A promising hitter with the potential to hit for average and power, Swanner has significantly improved at the plate in the past year by working with Deron Johnson, son of the National League's 1965 RBI king. He has good bat speed and a good approach to utilizing the entire field, though he has stretches when he flips his head and front side off the ball and collapses his back side. Swanner has great makeup and is mature enough that his coach lets him call his own game behind the plate. An athletic receiver, Swanner is projectable but does not have the classic squat catcher's build at 6-foot-2 and 190 pounds. He's relaxed and comfortable behind the plate, and his flexibility enables him to present a low target. He does an outstanding job of framing pitches. He will need to make some defensive adjustments, however, and his pop times are slowed significantly by his habit of pausing at the top of his delivery and then flipping the ball to second base. He also struggles with catching pitches to his left or right. Committed to Pepperdine along with his brother Michael, who's a righthander, Swanner is considered a tough sign. He offers enough upside behind the plate that a club may take an early gamble on him.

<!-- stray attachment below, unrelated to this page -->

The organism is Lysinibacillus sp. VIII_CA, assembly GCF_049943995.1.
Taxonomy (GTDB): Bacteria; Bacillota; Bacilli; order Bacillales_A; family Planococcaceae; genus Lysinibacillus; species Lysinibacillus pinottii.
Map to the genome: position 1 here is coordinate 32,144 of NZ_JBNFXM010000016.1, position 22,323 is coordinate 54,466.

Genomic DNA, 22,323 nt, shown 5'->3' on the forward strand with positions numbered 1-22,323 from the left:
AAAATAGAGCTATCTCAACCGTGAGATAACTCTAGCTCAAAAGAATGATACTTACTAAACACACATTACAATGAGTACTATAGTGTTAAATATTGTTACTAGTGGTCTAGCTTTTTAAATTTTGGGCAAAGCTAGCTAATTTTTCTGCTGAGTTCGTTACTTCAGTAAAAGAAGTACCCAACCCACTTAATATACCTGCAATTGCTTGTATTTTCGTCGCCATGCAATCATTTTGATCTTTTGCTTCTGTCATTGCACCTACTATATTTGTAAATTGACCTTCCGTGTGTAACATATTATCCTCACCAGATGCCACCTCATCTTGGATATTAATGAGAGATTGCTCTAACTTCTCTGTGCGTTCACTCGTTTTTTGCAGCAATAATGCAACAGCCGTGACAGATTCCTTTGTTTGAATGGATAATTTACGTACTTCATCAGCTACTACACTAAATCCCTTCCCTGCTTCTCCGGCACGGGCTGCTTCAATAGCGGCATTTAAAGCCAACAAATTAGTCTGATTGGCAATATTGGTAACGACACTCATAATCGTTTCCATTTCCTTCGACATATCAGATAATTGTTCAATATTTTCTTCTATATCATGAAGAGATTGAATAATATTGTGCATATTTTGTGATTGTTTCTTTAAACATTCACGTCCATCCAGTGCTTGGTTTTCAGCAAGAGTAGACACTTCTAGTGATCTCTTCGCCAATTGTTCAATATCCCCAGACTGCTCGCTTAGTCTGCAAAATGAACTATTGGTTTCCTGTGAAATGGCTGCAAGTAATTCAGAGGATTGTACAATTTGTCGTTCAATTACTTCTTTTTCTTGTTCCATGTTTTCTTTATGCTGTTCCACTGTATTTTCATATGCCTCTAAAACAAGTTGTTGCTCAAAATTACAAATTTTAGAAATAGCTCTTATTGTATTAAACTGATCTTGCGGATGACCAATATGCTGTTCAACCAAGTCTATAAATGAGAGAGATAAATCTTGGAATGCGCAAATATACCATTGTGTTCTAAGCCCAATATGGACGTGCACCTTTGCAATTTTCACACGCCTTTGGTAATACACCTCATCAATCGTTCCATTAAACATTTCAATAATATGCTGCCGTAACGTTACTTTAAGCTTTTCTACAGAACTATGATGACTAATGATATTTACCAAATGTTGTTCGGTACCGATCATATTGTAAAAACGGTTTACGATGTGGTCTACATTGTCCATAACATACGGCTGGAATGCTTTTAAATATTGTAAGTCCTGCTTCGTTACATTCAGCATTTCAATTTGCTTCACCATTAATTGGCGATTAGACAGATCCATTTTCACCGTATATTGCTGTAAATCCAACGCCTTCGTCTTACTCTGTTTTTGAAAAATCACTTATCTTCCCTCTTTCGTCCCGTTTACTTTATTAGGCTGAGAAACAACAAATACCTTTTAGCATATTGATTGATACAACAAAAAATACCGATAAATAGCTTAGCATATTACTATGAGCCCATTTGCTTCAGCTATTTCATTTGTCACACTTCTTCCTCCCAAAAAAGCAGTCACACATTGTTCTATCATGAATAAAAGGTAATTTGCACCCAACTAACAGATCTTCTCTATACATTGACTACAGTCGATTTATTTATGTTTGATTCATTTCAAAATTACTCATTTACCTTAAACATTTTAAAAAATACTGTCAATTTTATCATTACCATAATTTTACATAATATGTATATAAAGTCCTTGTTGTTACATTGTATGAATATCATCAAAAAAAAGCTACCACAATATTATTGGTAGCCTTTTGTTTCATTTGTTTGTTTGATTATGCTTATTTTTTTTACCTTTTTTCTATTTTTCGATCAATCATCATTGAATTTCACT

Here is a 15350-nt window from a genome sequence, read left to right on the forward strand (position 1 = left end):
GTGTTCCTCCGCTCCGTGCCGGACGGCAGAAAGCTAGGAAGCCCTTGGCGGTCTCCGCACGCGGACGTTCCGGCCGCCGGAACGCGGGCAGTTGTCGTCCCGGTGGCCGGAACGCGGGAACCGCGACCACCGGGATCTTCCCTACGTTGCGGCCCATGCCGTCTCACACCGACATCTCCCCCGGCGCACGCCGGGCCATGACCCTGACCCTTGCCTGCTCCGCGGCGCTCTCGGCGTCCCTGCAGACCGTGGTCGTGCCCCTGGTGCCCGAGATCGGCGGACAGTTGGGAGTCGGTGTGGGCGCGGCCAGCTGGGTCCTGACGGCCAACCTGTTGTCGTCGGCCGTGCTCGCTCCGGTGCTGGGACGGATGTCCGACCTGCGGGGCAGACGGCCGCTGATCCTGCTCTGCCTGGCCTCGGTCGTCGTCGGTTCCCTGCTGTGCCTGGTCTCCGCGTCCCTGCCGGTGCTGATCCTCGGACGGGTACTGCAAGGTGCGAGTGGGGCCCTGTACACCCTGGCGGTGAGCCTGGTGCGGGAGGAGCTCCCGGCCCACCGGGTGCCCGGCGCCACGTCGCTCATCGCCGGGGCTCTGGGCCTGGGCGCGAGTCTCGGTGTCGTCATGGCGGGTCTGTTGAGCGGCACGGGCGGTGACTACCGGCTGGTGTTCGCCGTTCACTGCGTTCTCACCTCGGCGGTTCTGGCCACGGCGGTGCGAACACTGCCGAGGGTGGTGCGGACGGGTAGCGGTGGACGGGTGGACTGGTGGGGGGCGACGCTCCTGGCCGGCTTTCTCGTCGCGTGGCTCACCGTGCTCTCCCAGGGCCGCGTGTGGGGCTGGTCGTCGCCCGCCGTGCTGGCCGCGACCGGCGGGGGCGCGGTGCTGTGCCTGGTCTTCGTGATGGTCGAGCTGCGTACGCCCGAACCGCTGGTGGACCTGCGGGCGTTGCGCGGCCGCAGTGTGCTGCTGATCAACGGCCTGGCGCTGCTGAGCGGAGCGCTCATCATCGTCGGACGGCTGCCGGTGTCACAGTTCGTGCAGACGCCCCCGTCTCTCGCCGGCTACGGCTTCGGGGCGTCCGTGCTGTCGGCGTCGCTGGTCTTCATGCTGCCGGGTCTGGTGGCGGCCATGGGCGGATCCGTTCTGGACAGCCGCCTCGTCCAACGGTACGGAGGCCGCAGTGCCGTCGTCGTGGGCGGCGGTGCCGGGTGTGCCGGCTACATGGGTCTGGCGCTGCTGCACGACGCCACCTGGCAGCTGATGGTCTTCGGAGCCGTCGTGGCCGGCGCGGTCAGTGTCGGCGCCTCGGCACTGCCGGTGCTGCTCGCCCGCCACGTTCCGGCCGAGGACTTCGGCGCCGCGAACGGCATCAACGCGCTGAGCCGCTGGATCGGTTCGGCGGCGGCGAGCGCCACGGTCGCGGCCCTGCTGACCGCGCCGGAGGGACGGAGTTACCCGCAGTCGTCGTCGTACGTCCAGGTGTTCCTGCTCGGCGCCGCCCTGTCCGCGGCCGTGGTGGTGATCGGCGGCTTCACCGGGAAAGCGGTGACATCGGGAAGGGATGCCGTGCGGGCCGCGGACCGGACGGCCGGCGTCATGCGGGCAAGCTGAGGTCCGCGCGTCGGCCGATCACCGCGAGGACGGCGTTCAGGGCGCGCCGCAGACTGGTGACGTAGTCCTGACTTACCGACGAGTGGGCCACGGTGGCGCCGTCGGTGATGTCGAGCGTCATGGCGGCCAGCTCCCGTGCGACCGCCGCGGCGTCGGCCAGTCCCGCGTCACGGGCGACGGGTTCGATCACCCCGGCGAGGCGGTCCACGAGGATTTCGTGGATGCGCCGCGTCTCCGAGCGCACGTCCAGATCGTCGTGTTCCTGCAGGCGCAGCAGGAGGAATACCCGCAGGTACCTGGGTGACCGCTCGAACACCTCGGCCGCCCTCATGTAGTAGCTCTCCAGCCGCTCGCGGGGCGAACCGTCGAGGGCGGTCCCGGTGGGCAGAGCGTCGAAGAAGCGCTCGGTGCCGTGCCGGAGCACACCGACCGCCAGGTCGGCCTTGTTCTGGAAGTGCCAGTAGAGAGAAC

16 500 Jayson Langfels 3B Eastern Kentucky Ky.
17 530 Ryan Casteel C Cleveland State (Tenn.) JC Tenn.